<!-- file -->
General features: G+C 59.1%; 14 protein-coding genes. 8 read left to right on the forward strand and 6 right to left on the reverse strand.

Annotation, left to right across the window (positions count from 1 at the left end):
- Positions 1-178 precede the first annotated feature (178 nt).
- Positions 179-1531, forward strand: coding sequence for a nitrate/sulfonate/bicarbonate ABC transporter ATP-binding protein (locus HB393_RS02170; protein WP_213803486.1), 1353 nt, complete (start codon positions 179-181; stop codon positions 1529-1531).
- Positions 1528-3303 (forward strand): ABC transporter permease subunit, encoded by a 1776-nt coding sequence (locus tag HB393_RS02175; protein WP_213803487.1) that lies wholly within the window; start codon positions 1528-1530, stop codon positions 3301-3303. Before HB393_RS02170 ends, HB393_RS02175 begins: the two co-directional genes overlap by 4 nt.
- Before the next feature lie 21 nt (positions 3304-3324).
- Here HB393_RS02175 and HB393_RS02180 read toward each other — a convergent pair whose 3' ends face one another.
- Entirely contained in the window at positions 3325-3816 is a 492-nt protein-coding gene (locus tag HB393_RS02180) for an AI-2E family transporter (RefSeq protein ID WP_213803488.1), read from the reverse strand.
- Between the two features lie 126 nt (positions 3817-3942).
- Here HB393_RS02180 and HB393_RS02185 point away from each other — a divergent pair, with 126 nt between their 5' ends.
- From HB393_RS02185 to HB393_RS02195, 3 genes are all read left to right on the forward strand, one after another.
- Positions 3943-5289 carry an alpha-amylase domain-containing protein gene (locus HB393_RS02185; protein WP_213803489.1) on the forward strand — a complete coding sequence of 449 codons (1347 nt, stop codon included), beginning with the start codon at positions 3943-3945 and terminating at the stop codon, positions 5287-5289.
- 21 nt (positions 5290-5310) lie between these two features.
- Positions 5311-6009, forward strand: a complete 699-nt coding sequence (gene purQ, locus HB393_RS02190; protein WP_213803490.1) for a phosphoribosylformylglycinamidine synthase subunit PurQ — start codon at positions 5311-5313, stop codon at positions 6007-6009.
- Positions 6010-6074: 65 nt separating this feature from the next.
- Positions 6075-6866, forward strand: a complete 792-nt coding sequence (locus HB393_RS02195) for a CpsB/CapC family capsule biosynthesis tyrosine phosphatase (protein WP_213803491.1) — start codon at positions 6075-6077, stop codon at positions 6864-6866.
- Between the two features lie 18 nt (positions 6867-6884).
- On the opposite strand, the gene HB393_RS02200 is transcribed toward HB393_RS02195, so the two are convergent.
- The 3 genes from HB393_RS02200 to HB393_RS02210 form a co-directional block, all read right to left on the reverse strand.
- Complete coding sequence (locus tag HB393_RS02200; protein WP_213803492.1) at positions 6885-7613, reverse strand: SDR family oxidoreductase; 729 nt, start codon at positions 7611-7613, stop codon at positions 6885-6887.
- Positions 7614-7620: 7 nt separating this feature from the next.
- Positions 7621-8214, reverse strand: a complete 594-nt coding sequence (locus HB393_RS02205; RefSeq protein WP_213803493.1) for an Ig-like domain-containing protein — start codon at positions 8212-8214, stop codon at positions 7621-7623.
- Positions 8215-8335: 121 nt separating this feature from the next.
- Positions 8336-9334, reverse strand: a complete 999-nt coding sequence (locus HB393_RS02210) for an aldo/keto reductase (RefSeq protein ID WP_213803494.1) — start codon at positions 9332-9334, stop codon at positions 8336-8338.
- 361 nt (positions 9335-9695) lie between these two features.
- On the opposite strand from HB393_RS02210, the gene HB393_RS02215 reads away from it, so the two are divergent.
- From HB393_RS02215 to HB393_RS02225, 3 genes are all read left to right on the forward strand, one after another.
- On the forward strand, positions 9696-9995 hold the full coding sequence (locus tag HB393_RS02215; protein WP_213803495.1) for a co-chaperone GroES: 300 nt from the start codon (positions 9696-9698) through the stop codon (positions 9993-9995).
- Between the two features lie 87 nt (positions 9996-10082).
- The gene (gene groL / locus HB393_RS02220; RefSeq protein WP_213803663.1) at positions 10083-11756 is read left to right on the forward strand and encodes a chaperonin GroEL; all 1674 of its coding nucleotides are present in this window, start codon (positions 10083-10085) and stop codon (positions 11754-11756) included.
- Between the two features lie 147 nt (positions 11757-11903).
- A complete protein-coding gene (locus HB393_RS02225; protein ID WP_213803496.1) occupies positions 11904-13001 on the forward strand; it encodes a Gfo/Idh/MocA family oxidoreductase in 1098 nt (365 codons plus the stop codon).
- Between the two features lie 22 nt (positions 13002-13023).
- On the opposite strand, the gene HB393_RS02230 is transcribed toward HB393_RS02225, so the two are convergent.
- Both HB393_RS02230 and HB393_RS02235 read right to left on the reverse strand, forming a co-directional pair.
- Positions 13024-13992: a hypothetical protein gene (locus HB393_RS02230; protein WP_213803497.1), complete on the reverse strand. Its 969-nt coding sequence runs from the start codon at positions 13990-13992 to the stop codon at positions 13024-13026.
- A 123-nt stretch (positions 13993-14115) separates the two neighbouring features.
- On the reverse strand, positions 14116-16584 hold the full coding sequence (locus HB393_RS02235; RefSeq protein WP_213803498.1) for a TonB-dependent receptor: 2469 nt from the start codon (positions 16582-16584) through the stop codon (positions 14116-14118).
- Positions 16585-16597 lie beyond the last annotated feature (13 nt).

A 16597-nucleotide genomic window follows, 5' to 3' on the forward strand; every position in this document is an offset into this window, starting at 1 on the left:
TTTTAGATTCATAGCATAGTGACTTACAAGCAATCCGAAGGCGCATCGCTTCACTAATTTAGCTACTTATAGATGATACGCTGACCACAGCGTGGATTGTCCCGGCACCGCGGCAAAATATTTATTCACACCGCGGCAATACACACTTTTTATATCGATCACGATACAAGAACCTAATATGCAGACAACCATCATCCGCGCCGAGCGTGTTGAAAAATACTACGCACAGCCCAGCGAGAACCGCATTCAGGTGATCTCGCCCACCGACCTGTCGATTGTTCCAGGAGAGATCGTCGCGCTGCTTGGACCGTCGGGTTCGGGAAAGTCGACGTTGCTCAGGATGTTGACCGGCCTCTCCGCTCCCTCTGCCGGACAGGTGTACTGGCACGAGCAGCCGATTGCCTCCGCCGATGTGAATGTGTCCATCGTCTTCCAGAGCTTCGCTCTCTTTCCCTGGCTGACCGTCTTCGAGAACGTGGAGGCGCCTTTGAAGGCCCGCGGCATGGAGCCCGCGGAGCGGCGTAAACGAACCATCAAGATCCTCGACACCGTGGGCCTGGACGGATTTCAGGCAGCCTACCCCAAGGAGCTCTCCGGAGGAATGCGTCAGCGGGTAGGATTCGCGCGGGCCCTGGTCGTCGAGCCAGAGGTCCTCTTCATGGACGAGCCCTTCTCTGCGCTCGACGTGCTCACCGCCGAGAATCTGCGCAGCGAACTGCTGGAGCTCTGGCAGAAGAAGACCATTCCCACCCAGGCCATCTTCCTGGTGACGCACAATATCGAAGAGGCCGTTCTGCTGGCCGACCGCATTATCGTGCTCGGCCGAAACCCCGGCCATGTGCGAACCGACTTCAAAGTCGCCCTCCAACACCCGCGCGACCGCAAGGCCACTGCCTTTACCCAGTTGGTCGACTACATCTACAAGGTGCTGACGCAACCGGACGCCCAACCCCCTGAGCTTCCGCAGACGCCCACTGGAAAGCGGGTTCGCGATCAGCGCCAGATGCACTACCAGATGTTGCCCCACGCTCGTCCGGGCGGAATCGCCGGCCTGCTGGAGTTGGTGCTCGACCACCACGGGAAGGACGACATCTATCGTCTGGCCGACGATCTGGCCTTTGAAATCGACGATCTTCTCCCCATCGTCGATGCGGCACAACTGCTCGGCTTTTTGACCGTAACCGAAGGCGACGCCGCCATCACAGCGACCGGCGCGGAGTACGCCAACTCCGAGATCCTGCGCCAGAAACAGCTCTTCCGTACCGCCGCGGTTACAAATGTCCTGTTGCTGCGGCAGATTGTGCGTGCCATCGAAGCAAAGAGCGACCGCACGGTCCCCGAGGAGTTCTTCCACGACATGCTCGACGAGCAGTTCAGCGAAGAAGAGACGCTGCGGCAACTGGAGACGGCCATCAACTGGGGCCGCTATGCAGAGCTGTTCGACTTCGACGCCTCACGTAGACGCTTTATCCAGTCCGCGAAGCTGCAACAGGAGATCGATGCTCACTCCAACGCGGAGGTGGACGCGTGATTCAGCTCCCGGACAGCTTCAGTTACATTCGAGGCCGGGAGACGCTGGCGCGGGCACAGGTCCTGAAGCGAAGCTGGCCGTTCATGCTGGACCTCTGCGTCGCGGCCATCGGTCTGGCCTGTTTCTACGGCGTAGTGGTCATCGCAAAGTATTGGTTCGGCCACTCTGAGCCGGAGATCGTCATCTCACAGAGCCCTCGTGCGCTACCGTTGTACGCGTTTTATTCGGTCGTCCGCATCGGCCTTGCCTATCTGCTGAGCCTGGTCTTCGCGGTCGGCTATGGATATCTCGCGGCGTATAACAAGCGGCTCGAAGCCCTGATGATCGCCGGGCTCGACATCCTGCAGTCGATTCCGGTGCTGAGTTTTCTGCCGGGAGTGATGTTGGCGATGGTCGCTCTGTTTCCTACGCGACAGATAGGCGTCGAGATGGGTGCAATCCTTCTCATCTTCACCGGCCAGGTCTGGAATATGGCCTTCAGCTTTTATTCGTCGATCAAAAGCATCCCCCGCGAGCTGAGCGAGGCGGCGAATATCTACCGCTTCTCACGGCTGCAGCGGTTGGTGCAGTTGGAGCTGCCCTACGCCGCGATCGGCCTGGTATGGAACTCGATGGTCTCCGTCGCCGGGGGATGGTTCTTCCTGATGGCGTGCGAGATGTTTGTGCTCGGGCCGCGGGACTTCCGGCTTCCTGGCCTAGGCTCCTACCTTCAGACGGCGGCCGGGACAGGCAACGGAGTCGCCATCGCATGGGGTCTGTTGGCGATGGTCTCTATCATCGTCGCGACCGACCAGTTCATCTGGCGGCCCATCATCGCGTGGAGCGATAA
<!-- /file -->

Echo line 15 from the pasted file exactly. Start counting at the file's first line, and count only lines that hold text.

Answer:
- Positions 6010-6074: 65 nt separating this feature from the next.